Recently on our bankruptcy forum a user asked, “I filed bankruptcy several months ago. I have heard horror stories about how some filers have their Chapter 7 bankruptcy cases dismissed. I am desperate and cannot have that happen. Can you tell me what I need to do to ensure that I do not face a Chapter 7 bankruptcy dismissal?”
Chapter 7 bankruptcy dismissal
Although it does not happen too often, there are a variety of reasons that your Chapter 7 Bankruptcy can be dismissed. More importantly, if your case is dismissed, you will not receive a Chapter 7 bankruptcy dismissal and your creditors can continue their debt collection efforts. The most common reasons are listed below:
- Court determines that you attempted to commit fraud by transferring assets
One of the most serious offenses and a common reason that you could receive a Chapter 7 bankruptcy dismissal is if the court determines you attempted to commit fraud. Committing fraud can include intentional or unintentional actions by a debtor to “transfer, remove, destroy, mutilate, or conceal property within one year before the date of filing for bankruptcy or any time after filing Chapter 7 bankruptcy.”
How do you avoid committing fraud? The first step is to understand the bankruptcy laws. For example, debtors are not allowed to transfer the title of a car or other assets to a relative with the purpose of keeping the asset out their bankruptcy estate.
- Court determines you committed fraud by hiding or lying about your financial information
Debtors who attempt to keep information from the bankruptcy trustee about their true financial condition could face a Chapter 7 Bankruptcy dismissal. Common types of informational fraud include destroying financial documents, lying about assets, hiding property, failing to turn over tax information, and making false statements, orally or in writing, about your assets, earnings and debts.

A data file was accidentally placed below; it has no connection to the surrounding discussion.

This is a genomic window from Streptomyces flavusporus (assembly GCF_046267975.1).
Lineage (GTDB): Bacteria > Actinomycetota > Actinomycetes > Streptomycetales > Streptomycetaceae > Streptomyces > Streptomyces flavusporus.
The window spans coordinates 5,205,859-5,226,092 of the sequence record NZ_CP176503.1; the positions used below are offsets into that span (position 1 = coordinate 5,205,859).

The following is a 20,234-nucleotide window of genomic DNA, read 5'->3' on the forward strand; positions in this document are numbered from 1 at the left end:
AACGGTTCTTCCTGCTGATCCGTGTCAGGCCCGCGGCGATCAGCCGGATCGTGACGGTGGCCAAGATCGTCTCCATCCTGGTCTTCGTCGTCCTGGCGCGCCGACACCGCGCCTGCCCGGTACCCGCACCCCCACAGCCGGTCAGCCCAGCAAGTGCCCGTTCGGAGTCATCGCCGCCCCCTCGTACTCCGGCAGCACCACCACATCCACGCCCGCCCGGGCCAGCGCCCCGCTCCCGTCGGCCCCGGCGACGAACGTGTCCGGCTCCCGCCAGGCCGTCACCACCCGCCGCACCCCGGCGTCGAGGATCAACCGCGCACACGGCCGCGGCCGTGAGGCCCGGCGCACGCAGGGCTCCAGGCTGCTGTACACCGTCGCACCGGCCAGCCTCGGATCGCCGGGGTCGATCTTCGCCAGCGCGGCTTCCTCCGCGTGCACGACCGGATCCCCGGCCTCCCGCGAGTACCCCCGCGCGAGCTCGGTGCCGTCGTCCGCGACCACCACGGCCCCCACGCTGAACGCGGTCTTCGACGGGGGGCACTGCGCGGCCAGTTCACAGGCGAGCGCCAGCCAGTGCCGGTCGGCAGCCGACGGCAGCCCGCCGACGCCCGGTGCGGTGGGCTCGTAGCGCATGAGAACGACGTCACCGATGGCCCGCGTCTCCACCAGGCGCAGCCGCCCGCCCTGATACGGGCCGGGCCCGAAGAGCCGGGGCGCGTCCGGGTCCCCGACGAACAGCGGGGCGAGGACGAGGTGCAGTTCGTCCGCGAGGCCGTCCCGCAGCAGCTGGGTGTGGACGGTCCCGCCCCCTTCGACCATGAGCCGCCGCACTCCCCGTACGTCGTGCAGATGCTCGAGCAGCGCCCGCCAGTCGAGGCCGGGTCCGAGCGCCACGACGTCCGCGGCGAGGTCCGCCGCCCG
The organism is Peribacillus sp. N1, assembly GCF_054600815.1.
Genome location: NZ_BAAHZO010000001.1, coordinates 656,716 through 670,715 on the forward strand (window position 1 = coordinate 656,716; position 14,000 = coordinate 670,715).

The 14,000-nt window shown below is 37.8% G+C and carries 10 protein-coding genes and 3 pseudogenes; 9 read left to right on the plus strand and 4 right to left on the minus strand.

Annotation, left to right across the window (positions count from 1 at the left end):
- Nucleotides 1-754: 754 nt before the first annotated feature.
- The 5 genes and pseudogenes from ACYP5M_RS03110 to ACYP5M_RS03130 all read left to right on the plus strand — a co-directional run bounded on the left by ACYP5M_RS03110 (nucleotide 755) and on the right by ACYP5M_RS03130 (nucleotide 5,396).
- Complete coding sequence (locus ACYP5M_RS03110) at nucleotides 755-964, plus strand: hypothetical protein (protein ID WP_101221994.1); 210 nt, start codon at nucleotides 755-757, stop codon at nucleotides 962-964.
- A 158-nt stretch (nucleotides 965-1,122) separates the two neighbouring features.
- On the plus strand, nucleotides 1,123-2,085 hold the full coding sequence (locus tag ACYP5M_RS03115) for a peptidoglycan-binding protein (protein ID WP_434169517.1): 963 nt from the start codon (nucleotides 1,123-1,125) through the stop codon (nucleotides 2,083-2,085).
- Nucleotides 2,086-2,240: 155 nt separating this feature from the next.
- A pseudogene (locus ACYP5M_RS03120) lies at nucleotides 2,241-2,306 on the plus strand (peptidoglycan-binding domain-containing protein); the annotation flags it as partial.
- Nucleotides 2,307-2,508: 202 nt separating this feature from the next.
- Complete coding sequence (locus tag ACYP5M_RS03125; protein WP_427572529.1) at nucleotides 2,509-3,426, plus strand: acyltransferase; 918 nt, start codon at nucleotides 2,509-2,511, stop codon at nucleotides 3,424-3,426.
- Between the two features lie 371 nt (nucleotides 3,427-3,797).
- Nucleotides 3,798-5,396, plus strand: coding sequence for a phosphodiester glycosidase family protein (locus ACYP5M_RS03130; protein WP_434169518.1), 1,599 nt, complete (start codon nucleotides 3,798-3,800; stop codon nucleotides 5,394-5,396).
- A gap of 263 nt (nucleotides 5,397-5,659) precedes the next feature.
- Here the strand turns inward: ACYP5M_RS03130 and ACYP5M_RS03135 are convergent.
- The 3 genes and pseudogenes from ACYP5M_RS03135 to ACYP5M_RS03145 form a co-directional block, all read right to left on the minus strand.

- Not attending the required credit counseling and financial management courses
All debtors must attend a credit counseling course with an approved credit counseling agency within 180 days of filing bankruptcy. Debtors must also complete a debtor education course and file a certificate called the Debtor’s Certification of Completion of Instructional Course Concerning Financial Management prior to the bankruptcy discharge. Debtors who do not meet these requirements can face a Chapter 7 Bankruptcy dismissal.
4. Failing the Chapter 7 bankruptcy means test
Debtors must pass a Chapter 7 means test to qualify to file Chapter 7 bankruptcy. Debtors who do not pass the means test may have their Chapter 7 bankruptcy case dismissed or choose to convert to a Chapter 13 bankruptcy.
5. Not paying the court fees or submitting the proper information to the court
Bankruptcy laws specifically state the type of forms, petitions, and schedules which must be submitted to complete the bankruptcy process. Certain fees must also be paid. If you fail to file the proper forms or you do not pay all the required fees, your Chapter 7 bankruptcy case can be dismissed.
The majority of debtors who are honest, who understand bankruptcy laws, and who follow all the rules and requirements of the court will not have to worry about a Chapter 7 Bankruptcy dismissal. Talk to your bankruptcy lawyer if you have questions.